We’ve pointed out that Apache Spark and Hadoop MapReduce are two different Big Data beasts: the former is a high-performance in-memory data-processing framework, and the latter is a mature batch-processing platform for the petabyte scale. We also know that Apache Hive and HBase are two very different tools with similar functions. Hive is an SQL-like engine that runs MapReduce jobs, while HBase is a NoSQL key/value database on Hadoop.

But what about the question of Spark vs. Tez?

On paper, Spark and Tez have a lot in common: both possess in-memory capabilities, both can run on top of Hadoop YARN, and both support all data types from any data sources. So what’s the difference between Spark and Tez?

Table of Contents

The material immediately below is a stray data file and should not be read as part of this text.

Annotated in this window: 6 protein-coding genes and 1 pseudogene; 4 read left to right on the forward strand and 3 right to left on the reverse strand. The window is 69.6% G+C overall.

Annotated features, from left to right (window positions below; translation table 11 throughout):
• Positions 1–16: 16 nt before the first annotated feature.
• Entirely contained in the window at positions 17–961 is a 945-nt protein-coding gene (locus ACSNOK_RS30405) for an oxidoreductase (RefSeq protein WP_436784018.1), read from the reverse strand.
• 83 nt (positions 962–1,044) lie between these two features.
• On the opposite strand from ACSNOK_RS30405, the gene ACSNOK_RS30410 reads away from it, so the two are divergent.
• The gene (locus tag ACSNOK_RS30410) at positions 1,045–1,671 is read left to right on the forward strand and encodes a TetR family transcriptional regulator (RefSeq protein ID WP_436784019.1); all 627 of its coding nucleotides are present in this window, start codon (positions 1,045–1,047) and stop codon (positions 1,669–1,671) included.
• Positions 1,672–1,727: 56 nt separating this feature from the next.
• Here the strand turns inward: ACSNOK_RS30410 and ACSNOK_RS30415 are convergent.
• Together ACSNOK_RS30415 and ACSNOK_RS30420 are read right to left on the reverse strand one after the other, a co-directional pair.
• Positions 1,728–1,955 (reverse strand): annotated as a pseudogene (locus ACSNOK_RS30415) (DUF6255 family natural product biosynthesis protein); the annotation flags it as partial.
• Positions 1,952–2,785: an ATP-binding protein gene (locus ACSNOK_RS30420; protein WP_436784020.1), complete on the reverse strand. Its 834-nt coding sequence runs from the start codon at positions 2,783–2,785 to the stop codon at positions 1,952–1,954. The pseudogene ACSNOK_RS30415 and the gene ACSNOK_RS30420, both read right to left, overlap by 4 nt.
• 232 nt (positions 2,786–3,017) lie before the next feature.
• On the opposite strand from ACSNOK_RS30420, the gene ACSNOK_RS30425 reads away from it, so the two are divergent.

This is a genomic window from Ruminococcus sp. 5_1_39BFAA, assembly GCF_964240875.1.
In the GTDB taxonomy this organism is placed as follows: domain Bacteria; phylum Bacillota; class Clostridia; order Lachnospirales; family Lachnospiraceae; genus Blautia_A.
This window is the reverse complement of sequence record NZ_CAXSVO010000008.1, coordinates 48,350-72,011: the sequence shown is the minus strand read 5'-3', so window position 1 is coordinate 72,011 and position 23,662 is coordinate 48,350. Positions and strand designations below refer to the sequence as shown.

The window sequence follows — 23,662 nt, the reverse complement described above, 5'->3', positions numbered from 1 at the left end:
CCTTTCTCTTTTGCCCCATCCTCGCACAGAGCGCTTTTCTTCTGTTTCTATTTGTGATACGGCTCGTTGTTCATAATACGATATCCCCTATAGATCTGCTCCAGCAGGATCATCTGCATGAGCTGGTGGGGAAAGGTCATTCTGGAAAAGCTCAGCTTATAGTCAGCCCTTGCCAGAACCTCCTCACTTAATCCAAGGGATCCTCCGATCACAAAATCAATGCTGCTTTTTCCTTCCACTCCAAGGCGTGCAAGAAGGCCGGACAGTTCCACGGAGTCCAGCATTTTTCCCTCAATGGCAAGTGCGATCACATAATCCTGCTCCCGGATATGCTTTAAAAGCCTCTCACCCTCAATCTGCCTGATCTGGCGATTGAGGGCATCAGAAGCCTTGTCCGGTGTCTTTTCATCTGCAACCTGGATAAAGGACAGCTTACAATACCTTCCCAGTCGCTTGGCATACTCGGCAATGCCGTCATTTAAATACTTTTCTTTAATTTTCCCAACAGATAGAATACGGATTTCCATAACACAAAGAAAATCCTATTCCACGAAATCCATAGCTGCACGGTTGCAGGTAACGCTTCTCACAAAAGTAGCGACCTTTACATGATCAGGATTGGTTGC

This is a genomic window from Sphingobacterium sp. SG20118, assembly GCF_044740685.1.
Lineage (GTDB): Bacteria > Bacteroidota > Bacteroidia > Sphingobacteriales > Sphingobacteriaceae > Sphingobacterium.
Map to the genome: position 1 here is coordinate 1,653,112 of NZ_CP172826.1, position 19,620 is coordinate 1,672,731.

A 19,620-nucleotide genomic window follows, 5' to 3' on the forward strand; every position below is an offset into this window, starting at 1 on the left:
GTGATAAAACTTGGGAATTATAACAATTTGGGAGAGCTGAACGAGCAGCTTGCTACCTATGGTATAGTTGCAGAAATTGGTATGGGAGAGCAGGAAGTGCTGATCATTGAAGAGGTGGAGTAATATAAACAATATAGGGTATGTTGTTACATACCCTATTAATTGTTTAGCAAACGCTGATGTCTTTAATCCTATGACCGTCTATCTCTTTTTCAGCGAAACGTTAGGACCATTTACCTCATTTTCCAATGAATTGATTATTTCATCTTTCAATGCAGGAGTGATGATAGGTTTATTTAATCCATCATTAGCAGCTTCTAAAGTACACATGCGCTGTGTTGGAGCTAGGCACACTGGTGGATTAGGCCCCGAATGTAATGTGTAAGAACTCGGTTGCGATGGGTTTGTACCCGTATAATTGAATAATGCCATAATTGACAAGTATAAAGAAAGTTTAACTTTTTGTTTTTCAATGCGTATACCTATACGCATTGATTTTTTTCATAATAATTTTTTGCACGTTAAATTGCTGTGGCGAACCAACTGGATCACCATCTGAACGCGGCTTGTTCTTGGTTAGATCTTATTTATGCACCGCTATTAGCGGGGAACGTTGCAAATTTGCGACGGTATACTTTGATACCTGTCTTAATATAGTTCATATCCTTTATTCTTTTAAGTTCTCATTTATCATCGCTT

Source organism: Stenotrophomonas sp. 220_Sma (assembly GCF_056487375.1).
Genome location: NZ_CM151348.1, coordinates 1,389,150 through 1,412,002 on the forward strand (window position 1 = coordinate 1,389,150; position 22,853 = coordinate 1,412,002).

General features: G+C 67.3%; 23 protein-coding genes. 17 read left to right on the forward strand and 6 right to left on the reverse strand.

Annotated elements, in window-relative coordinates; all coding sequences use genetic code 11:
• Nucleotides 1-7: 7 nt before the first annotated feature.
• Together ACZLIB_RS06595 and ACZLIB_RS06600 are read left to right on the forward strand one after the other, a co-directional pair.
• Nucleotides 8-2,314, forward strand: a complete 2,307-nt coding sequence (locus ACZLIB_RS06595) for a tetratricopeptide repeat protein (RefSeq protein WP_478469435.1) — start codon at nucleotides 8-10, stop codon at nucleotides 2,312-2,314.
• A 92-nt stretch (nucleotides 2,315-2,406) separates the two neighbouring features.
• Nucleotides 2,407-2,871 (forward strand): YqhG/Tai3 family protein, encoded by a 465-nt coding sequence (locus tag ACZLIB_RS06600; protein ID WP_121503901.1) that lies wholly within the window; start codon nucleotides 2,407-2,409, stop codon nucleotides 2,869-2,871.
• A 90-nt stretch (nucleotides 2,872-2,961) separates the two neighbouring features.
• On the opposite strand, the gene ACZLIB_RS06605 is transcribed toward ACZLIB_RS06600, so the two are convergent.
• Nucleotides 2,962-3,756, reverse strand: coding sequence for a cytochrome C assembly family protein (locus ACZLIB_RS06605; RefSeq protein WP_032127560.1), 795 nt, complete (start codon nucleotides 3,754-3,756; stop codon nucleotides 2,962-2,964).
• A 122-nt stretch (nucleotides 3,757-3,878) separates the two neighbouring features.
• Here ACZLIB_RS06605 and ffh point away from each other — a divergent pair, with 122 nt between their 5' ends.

What is Apache Spark?

Apache Spark is an open-source analytics engine and cluster computing framework for processing big data. Spark is the brainchild of the non-profit Apache Software Foundation, a decentralized organization that works on a variety of open-source software projects.

First released in 2014, Spark builds on the Hadoop MapReduce distributed computing framework. Spark preserves many of the benefits of MapReduce—like scalability and fault tolerance—while also improving speed and ease of use.

In addition to its core data processing engine, Spark includes libraries for SQL, machine learning, and stream processing. The Spark framework is compatible with the Java, Scala, Python, and R programming languages, winning it broad appeal among developers. Spark also supports third-party technologies like Amazon S3, Hadoop's HDFS, MapR XD, and NoSQL databases such as Cassandra and MongoDB.